'Not infrequently the standards by which the extent of permissible diversion of corpus is to be measured embrace factors which cannot be accounted for accurately by reliable statistical data and techniques. Since therefore, neither the amount which the private beneficiary will use nor the present value of the gift can be computed, deduction is not permitted. Cf. Humes v. United States, 276 U.S. 487, 48 S. Ct. 347, 72 L. Ed. 667.
'For a deduction under § 303(a)(3) to be allowed, Congress and the Treasury require that a highly reliable appraisal of the amount the charity will receive be available, and made, at the death of the testator. Rough guesses, approximations, or even the relatively accurate valuations on which the market place might be willing to act are not sufficient. Cf. Humes v. United States, 276 U.S. 487, 494, 48 S. Ct. 347, 348, 72 L. Ed. 667. Only where the conditions on which the extent of invasion of the corpus depends are fixed by reference to some readily ascertainable and reliably predictable facts do the amount which will be diverted from the charity and the present value of the bequest become adequately measurable. And, in these cases, the taxpayer has the burden of establishing that the amounts which will either be spent by the private beneficiary or reach the charity are thus accurately calculable * * *.'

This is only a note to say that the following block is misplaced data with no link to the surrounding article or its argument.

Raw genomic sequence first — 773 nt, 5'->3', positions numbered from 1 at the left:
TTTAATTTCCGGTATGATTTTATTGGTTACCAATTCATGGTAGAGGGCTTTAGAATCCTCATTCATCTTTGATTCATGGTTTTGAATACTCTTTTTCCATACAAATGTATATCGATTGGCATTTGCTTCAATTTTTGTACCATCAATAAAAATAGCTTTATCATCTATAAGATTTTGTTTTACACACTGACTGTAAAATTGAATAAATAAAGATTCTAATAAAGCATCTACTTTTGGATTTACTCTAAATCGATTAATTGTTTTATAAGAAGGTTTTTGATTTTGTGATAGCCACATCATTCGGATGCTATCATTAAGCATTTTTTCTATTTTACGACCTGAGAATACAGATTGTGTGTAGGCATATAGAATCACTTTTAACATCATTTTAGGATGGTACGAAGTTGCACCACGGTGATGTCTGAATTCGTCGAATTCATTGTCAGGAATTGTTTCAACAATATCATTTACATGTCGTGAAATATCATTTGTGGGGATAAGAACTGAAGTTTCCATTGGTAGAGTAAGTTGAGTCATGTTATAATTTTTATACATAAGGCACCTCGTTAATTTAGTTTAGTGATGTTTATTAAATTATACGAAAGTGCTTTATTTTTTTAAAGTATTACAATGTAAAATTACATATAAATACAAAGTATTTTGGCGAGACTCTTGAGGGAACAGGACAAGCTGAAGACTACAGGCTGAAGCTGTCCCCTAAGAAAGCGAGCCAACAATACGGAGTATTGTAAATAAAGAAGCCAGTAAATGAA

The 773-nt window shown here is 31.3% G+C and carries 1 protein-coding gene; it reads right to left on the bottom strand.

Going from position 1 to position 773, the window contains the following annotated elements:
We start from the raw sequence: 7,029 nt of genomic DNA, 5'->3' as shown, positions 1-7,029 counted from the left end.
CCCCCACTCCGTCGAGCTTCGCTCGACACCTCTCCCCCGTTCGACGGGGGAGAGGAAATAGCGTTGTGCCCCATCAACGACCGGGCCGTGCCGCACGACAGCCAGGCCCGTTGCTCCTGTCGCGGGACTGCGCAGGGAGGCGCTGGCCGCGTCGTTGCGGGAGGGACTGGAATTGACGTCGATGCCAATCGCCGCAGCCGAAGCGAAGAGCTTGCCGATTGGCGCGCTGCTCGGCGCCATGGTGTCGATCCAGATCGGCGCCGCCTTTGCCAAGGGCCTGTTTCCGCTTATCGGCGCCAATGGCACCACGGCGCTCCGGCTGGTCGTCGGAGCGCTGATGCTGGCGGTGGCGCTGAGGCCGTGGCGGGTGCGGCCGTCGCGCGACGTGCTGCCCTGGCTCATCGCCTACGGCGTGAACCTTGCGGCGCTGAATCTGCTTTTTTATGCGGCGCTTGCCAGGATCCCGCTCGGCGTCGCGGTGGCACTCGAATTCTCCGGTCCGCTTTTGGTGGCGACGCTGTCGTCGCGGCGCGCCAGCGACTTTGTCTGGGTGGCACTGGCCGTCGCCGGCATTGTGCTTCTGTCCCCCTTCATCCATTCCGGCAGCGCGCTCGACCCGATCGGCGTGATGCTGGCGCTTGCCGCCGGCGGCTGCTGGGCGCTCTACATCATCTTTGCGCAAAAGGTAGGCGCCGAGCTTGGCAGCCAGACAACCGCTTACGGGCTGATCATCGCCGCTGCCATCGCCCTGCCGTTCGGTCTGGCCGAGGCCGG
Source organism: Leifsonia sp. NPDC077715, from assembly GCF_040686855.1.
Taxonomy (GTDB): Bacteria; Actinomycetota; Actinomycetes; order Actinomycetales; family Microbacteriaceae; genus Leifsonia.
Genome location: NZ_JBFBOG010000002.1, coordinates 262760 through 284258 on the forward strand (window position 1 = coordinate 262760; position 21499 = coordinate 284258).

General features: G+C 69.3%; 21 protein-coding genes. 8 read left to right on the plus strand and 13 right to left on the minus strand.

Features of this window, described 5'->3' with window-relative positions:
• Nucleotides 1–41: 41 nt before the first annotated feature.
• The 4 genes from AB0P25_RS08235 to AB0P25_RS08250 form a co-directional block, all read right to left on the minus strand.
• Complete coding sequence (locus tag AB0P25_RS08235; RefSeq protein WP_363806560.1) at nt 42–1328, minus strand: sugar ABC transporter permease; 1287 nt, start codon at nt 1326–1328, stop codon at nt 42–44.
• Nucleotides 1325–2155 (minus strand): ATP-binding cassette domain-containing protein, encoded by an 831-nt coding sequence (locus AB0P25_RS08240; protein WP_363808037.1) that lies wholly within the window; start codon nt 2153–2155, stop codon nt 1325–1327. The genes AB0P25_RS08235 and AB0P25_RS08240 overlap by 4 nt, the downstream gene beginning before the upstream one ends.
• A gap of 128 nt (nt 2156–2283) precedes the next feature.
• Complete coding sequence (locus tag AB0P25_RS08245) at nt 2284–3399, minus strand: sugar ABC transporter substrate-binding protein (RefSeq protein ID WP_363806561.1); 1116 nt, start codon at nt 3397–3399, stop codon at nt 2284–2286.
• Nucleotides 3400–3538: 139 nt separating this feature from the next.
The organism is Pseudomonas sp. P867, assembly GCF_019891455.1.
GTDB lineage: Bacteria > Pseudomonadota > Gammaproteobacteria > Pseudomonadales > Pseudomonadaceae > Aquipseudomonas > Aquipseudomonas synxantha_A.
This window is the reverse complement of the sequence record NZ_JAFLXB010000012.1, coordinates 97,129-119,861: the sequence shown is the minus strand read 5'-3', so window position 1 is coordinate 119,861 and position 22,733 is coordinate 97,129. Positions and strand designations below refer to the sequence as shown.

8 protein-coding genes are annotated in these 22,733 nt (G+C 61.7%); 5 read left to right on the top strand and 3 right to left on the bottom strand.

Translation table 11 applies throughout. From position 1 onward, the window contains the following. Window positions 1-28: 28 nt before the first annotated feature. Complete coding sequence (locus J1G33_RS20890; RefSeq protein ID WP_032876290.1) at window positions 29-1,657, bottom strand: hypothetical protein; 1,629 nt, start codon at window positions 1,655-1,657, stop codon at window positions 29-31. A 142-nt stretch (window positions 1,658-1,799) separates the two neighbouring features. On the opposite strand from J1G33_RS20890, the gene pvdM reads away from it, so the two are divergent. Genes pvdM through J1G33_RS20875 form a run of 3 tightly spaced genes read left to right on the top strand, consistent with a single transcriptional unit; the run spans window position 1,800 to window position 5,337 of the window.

Later, in Henslee v. Union Planters National Bank & Trust Co., 1948, 335 U.S. 595, 69 S. Ct. 290, 93 L. Ed. 259, though the beneficiary had died leaving the trust corpus intact, the Supreme Court reversed the Court of Appeals and again applied the principle as it had in Merchants Nat. Bank of Boston v. Commissioner, supra. The Court of Appeals had held
that the complaint's allegations of the beneficiary's great age, independent means and modest tastes raised a triable issue of fact as to whether the trust corpus was threatened with invasion and the charitable interest subject to depletion in favor of the beneficiary. On this question the Supreme Court said (335 U.S. at pages 598, 599, 69 S. Ct. at page 292):
'It is apparent on the face of the complaint that this testator's will did not limit the trustees' disbursements to conformity with some ready standard * * *.
'We do not overlook the unlikelihood that a woman of the mother's age and circumstances would abandon her customary frugality and squander her son's wealth. But, though there may have been little chance of that extravagance which would waste a part or consume the whole of the charitable interest, that chance remained. What common experience might regard as remote in the generality of cases may nonetheless be beyond the realm of precise prediction in the single instance. The contingency which would have diminished or destroyed the charitable interest here considered might well have been insured against, but such an arithmetic generalization of experience would not have made this charitable interest 'presently ascertainable".
It is clear, therefore, that two separate aspects must be considered in this case. The first is whether the extent of the invasion in exercise of the power granted by this decedent is measurable by a standard ascertainable at her death; if it is not, the deduction is not allowable irrespective of the probabilities or improbabilities of actual invasion. The second is that, if the extent of the invasion under the power is measurable by such an ascertainable standard, the amount of the invasion must be factually ...